Benvenuti! Italy is totally open to visitors
It’s back to the warm Italian welcome and business as usual.
You do not need any kind of vaccination certificate, test certificate, or “Green Pass” to enter the country. Nor do you need any kind of certificate to visit restaurants, museums, historical sites, etc.
Masks are no longer required to be worn on transportation or in public places (except medical facilities). Read more….
All sites in Rome are open but tickets for museums and other sites should still be booked in advance >
How to see the Pope in Rome in 2022
Whether you’re religious or not, it’s always amazing to see a globally important figure in the flesh. Here’s how to do it.
To see the Pope in Rome, you have three options. The first option is to visit on a Sunday morning just before noon for a chance to see him for free. You can also get a papal audience ticket the Nervi auditorium, or a ticket to one of the infrequent Papal masses held in St Peter’s Square.
Here’s how to do each:
When is the Pope at the Vatican?
The Angelus is held at St Peter’s Square most Sundays at midday. The papal audiences are held most Wednesdays at around 10.30am. Both only occur when the Pope is in Rome. You can check the Pope’s official schedule on the Vatican’s website to check times and for any cancellations.
1) Get a ticket for a papal audience
See the Pope up close and personal!
There’s a papal audience held in St Peter’s Square OR the Vatican’s Nervi Auditorium, almost every Wednesday, at 10.30 am.
Tickets are officially free, but are only available by faxing (yes really!) the Vatican offices. Official info here. As you can imagine, there are hundreds of people sending faxes all the time, so the line is often busy.
There is also an email address that apparently works but is not listed on the official Vatican website, which seems to be extremely out of date. You need to fill in this form on the Vatican website, then email it to firstname.lastname@example.org. You will not receive an immediate response but with all things in Rome, patience is a virtue.
You may have to pick up your tickets from the Swiss Guards at the Bronze Door, and you may also request them from the same guys the day before, then pick them up here the next day. If you are in the auditorium (which might happen because it’s cold and rainy) then you can go into the basilica immediately afterwards.
Alternatively you can pay a few euro to get a ticket where someone has already done the faxing for you, and get a guided tour of St Peter’s Basilica thrown in. Wednesdays only:
Most audiences with the Pope are held in a 1970s auditorium that you enter by passing between the columns to the left of the square as you gaze at St Peter’s, and then pass through a security check with your ticket. It’s comfortable and there are plenty of bathrooms. His Holiness addresses the audience from in front of a vast, grotesque sculpture on the stage called “The Resurrection”.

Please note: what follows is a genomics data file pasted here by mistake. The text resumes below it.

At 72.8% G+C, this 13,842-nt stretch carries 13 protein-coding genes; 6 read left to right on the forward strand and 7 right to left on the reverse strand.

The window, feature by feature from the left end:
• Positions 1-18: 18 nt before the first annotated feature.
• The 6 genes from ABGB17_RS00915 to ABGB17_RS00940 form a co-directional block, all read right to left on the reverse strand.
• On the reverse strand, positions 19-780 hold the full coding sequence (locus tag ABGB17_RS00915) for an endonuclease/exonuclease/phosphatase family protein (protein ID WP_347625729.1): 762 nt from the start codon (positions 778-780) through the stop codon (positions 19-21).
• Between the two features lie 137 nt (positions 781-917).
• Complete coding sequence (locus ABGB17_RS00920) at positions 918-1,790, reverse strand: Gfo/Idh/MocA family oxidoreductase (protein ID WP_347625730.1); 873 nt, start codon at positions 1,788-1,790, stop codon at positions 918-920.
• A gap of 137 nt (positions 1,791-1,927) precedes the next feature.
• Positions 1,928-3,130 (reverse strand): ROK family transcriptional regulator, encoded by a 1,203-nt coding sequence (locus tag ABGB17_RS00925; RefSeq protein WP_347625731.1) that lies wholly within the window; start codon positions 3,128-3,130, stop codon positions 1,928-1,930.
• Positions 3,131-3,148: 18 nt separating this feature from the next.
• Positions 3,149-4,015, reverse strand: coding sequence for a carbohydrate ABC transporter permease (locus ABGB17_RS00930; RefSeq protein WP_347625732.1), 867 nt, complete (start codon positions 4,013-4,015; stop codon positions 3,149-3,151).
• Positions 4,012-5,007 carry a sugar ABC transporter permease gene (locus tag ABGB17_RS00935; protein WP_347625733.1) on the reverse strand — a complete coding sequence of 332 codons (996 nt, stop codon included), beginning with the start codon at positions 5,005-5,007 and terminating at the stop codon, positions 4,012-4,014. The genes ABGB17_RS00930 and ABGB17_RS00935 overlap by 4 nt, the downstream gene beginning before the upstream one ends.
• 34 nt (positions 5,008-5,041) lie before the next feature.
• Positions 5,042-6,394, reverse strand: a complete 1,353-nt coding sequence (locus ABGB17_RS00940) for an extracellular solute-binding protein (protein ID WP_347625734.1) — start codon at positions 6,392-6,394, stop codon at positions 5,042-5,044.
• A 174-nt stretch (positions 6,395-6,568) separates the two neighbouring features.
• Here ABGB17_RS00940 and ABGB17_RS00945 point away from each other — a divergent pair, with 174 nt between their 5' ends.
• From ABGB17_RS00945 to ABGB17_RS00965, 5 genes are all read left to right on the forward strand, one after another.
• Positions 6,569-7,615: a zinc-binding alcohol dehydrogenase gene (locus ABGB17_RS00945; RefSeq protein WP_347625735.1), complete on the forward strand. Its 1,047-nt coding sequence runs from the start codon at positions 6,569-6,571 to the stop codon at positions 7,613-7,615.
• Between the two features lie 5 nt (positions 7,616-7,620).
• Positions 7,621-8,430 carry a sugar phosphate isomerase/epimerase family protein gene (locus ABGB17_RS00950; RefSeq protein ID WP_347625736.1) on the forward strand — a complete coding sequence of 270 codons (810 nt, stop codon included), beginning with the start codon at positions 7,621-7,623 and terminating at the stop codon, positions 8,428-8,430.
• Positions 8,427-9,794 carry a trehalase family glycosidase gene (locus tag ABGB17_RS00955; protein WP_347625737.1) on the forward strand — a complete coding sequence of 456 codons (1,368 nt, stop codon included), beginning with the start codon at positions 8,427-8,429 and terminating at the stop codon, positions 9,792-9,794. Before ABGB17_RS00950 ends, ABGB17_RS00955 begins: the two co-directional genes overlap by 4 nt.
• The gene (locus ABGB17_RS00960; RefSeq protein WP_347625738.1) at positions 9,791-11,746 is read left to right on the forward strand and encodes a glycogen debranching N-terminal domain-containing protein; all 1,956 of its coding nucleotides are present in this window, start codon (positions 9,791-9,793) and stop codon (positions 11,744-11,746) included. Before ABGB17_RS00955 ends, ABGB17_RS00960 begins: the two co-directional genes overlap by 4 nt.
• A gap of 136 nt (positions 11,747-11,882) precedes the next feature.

2) See the Pope give the Angelus by visiting St Peter’s Square on a Sunday morningIf you want to see St. Peter’s Basilica on Sunday morning, you may be frustrated in your attempts – it’s usually closed before and during the weekly “Angelus” Papal address at noon. But there are also some advantages to the situation – you get to see ‘il Papa’ for free! If you arrive around 11.30 am and hang around St. Peter’s square, you will likely see the Pope appear at his window in the papal apartments to the right of the square to give his weekly address at 12. The square can get pretty crowded, but the atmosphere is usually a good-natured one. August is a good month to do this as there are fewer people in the city – but it can get hot, so bring water and something to cover your head. If you want to visit the Basilica, it opens again just after 12.30pm on Sunday, so as the Papal crowd disperses just join the end of the line. It takes about 30 minutes to get to the front, but if you’re near the front of the line, you’ll find fewer people in the Basilica than normal. And it’s free.
3) Get a ticket for a Papal Mass in St Peter’s Square
Mass is usually held in the Piazza San Pietro on special occasions. If you want to attend, you will need to book a free ticket (see instructions above) to pass through the barrier into the square. Once you’ve received confirmation, you must arrive the day before the mass and pick your tickets up from the Swiss Guards by the Bronze Gate between 9 am and 7 pm.
Once you have your ticket for mass in the the square, the ticket is for you to get into the square at the time of the audience, not the Basilica, and you will have to stand – the seats are for VIPs and religious orders. The basilica opens after the mass.
Insider tip: if you turn up a few hours early and just stand in the squre you won’t actually need a ticket, but beware that there is limited access to bathrooms before the mass, and zero access during it.